Conducting Internal Investigations In The Shadow Of “Active” Law Enforcement
Anthony L. Cochran
Chilivis Cochran Larkins & Bever, LLP
3127 Maple Dr., N.E.
Atlanta, GA 30305
When conducting an internal investigation in the shadow of an active Law Enforcement investigation, there are a number of ways in which Company counsel can come into conflict with Law Enforcement. These include issues related to:
- Deciding whether the Company will cooperate meaningfully with Law Enforcement;
- The acquisition and preservation of documents;
- Controlling access to and conducting interviews of Directors, Officers and Employees;
- Providing advice to Directors, Officers and Employees about contacts by Law Enforcement;
- The indemnification and advancement of fees for “targets” and “subjects” of the investigation;
- Entering into Joint Defense or Common Interest Agreements;
- Waiver of the Attorney-Client Privilege and work product protections;
- The treatment and protection of whistleblowers; and,
- Use of the media.
To avoid these conflicts, counsel should meet face-to-face with the prosecutor, as soon as possible, to begin learning the focus of the investigation, as well as the status of the Company and its Directors, Officers, and Employees as “targets,” “subjects” or “witnesses.” Hopefully, the prosecutor will welcome counsel’s initial contact as he may be just as eager as defense counsel to, inter alia, obtain information, explore the possibility of cooperation, facilitate the production of documents and schedule witness interviews. Making contact with the prosecutor can also avoid a potential conflict by forestalling future Government attempts to contact Company employees in the absence of counsel; Government representatives might be ethically barred from further direct contacts with certain witnesses outside of counsel’s presence.
1. Meaningful Cooperation with Law Enforcement.
The over-arching nature of the conflicts with Law Enforcement that Company counsel can experience when conducting an internal investigation arise from the degree to which the Company cooperates with the Government’s investigation. When deciding whether to cooperate, counsel should evaluate the Company’s position vis–vis Law Enforcement by applying the Department of Justice’s “Principles of Federal Prosecution of Business Organizations” (“DOJ Principles”) of the United States Attorney’s Manual (“USAM”) to the situation. While the DOJ Principles do not explicitly define “cooperation” per se, this chapter of the USAM does advise prosecutors that they may consider, for purposes of cooperation credit, whether, inter alia, (1) the Company made a timely and voluntary disclosure of the wrongdoing, (2) the Company’s willingly provided relevant information regarding the wrongful conduct, and (3) if the Company identified relevant actors in the wrongdoing within and outside the Company (including senior executives).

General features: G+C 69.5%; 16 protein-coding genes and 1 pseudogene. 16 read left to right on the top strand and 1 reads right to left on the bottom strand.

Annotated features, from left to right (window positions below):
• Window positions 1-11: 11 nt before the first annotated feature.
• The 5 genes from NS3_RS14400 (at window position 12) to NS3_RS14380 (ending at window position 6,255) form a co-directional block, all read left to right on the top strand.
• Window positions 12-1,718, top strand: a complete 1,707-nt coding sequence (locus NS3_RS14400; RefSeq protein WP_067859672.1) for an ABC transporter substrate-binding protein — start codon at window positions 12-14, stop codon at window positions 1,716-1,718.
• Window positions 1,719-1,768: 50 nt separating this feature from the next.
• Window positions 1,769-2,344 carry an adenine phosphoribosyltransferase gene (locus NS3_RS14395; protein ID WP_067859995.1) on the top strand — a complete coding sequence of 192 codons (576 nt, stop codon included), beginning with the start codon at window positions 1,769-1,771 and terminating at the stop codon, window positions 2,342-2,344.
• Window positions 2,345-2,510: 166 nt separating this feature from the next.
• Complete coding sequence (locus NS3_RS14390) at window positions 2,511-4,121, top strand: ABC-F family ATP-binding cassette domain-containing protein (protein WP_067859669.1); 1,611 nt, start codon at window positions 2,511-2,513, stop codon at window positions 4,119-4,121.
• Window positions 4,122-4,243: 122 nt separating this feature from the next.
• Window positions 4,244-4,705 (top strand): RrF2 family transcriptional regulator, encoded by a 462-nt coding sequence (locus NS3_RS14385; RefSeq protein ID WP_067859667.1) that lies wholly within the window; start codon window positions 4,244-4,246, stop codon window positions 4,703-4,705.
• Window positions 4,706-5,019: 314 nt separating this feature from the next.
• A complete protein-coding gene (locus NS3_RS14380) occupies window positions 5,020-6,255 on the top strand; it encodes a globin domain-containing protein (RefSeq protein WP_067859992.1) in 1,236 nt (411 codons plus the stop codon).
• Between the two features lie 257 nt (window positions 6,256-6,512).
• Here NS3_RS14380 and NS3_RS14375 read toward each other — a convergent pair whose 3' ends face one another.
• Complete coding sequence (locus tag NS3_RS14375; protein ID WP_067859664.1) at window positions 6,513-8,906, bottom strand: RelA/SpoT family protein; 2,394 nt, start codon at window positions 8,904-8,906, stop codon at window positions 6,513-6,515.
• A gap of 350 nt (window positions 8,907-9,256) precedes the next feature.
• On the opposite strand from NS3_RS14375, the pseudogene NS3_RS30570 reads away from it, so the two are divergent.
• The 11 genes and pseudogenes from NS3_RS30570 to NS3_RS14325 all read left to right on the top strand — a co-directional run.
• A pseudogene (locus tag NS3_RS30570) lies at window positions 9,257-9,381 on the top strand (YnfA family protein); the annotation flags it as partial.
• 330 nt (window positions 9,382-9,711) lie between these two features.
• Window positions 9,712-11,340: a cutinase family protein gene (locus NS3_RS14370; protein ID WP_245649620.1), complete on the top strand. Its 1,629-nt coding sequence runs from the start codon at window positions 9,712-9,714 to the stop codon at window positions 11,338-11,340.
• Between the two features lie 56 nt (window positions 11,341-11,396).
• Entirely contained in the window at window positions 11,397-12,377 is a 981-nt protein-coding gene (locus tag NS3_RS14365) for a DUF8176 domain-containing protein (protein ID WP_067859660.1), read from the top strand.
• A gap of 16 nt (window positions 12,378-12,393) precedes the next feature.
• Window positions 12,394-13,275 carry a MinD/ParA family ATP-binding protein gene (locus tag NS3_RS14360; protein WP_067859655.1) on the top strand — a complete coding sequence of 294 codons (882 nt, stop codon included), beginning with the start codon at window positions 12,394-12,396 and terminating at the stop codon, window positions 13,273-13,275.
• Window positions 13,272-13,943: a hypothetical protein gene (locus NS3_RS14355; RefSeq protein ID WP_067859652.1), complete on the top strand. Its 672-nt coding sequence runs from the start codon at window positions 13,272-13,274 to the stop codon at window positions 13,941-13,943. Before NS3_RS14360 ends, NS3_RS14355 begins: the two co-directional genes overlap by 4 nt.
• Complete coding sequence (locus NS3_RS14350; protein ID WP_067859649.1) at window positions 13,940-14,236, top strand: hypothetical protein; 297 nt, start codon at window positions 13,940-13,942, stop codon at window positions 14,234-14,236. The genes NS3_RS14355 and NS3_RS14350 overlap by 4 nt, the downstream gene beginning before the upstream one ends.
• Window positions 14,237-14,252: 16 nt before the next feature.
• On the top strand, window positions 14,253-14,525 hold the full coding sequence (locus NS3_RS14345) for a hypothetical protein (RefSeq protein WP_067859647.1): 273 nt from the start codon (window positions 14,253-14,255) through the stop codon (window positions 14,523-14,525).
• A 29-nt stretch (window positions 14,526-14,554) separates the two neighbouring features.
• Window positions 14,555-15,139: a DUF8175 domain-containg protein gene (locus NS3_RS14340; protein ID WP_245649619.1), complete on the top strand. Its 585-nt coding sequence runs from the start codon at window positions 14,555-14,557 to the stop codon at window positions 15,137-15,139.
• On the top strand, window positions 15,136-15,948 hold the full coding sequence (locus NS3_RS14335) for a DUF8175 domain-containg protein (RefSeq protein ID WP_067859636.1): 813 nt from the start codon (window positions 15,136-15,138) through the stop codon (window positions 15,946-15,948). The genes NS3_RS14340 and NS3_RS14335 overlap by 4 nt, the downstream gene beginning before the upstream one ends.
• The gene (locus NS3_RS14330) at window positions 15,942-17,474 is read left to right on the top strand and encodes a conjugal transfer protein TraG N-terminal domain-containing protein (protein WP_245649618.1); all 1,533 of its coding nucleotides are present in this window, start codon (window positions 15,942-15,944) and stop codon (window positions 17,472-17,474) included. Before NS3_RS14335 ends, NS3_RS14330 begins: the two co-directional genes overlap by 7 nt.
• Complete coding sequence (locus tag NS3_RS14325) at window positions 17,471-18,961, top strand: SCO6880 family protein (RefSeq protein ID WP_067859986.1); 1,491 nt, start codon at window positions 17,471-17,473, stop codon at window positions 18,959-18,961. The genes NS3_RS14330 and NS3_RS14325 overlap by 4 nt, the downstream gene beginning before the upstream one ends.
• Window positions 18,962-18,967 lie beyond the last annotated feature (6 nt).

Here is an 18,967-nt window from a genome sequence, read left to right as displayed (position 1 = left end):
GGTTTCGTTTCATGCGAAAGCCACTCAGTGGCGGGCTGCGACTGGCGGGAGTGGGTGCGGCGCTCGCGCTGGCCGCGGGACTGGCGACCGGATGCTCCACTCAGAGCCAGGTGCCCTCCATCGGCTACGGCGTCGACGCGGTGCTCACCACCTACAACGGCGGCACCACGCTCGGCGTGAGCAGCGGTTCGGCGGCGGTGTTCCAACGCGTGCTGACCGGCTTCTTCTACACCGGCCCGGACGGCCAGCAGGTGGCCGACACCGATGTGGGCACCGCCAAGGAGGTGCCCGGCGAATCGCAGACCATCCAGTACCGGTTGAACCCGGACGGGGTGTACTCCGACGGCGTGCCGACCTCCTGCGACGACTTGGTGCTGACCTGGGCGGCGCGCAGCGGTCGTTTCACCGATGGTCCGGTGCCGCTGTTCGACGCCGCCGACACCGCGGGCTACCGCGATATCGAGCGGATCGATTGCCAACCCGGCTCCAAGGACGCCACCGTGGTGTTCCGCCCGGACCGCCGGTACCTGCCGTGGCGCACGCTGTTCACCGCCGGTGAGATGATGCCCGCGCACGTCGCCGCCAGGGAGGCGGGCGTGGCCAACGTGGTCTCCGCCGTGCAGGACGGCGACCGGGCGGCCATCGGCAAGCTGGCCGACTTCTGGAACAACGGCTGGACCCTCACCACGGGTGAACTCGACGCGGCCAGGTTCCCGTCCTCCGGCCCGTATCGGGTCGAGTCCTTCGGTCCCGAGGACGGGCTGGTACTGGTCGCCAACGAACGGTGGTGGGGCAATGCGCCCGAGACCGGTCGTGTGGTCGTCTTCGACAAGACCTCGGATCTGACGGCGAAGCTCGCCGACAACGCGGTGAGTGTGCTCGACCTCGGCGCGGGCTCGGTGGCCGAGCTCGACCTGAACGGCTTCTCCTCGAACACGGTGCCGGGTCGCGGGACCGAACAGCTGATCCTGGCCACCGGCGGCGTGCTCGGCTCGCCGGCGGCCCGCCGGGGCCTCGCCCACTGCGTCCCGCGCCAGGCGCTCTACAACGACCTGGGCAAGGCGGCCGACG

Therefore, if the internal investigation occurs before the onset of a Law Enforcement investigation, there is the possibility of a voluntary disclosure and “being the first in the door” to Law Enforcement. Most prosecutors will look more favorably at a Company that voluntary discloses possible criminal conduct rather than a Company that conceals wrongdoing and only acknowledges its own wrongdoing after being caught. Voluntary disclosure can decrease the likelihood that a prosecutor will indict the Company, or reduce the potential sentence should an indictment be brought. The Guidelines also recommend lighter sentences for an organization that meets its specific requirements in disclosing voluntarily.
The DOJ Principles are clear that cooperation with Law Enforcement is only a mitigating factor in a case that is otherwise appropriate for indictment and prosecution of the Company. A Company’s decision not to cooperate is not evidence of misconduct, as long as the lack of cooperation does not demonstrate “consciousness of guilt” (i.e., rebuffing lawful discovery requests or suborning perjury or false statements) or implicate criminal conduct. Therefore, the absence of cooperation, by itself, does not necessitate an indictment of the Company any more than in the individual criminal context.
2. Acquisition and Preservation of Documents.
The direction of an internal investigation can be dramatically influenced depending upon whether Law Enforcement obtains documents and things through the execution of a search warrant or pursuant to a subpoena. The need to obtain and assimilate key documents will be paramount for both Law Enforcement and Company counsel conducting an internal investigation. Document retention policies and “hold” requests are a prime example of where conflict can arise. Since Law Enforcement will want to ensure that all documentary evidence is preserved, counsel should strongly advise the client, both verbally and in writing, to preserve all Company records that could possibly touch the scope of the Law Enforcement investigation; counsel should also be sure to document their communication of this advice. The expanding use of electronic media in business (e.g., electronic documents and e-mail) has made document control a formidable and expensive task. Counsel should also make their clients aware of the related concerns of avoiding any allegations of obstruction of justice.